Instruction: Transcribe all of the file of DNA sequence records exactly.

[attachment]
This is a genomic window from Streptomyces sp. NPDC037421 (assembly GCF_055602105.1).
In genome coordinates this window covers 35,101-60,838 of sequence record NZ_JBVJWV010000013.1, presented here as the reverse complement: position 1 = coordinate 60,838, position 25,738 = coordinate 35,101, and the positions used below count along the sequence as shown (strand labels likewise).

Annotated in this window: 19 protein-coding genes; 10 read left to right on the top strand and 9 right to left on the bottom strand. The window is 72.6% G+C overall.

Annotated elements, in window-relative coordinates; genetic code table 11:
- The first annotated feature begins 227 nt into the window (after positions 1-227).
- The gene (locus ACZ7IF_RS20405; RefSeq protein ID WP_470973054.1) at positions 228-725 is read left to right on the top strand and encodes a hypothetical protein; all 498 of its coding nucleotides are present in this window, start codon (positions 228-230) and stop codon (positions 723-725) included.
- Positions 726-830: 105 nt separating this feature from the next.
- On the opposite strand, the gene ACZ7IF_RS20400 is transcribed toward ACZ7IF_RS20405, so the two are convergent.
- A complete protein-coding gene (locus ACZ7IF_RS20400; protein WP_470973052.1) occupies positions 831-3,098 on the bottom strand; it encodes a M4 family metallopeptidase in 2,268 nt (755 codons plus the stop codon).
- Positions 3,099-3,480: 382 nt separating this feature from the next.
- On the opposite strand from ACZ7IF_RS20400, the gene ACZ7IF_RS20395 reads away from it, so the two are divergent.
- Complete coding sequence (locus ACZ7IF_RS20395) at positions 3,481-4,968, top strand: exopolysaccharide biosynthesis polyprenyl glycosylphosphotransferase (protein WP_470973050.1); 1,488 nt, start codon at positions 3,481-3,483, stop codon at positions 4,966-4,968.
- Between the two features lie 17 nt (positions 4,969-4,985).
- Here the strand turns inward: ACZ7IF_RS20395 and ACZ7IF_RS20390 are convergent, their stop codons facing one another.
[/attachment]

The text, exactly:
This is a genomic window from Streptomyces sp. NPDC037421 (assembly GCF_055602105.1).
In genome coordinates this window covers 35,101-60,838 of sequence record NZ_JBVJWV010000013.1, presented here as the reverse complement: position 1 = coordinate 60,838, position 25,738 = coordinate 35,101, and the positions used below count along the sequence as shown (strand labels likewise).

Annotated in this window: 19 protein-coding genes; 10 read left to right on the top strand and 9 right to left on the bottom strand. The window is 72.6% G+C overall.

Annotated elements, in window-relative coordinates; genetic code table 11:
- The first annotated feature begins 227 nt into the window (after positions 1-227).
- The gene (locus ACZ7IF_RS20405; RefSeq protein ID WP_470973054.1) at positions 228-725 is read left to right on the top strand and encodes a hypothetical protein; all 498 of its coding nucleotides are present in this window, start codon (positions 228-230) and stop codon (positions 723-725) included.
- Positions 726-830: 105 nt separating this feature from the next.
- On the opposite strand, the gene ACZ7IF_RS20400 is transcribed toward ACZ7IF_RS20405, so the two are convergent.
- A complete protein-coding gene (locus ACZ7IF_RS20400; protein WP_470973052.1) occupies positions 831-3,098 on the bottom strand; it encodes a M4 family metallopeptidase in 2,268 nt (755 codons plus the stop codon).
- Positions 3,099-3,480: 382 nt separating this feature from the next.
- On the opposite strand from ACZ7IF_RS20400, the gene ACZ7IF_RS20395 reads away from it, so the two are divergent.
- Complete coding sequence (locus ACZ7IF_RS20395) at positions 3,481-4,968, top strand: exopolysaccharide biosynthesis polyprenyl glycosylphosphotransferase (protein WP_470973050.1); 1,488 nt, start codon at positions 3,481-3,483, stop codon at positions 4,966-4,968.
- Between the two features lie 17 nt (positions 4,969-4,985).
- Here the strand turns inward: ACZ7IF_RS20395 and ACZ7IF_RS20390 are convergent, their stop codons facing one another.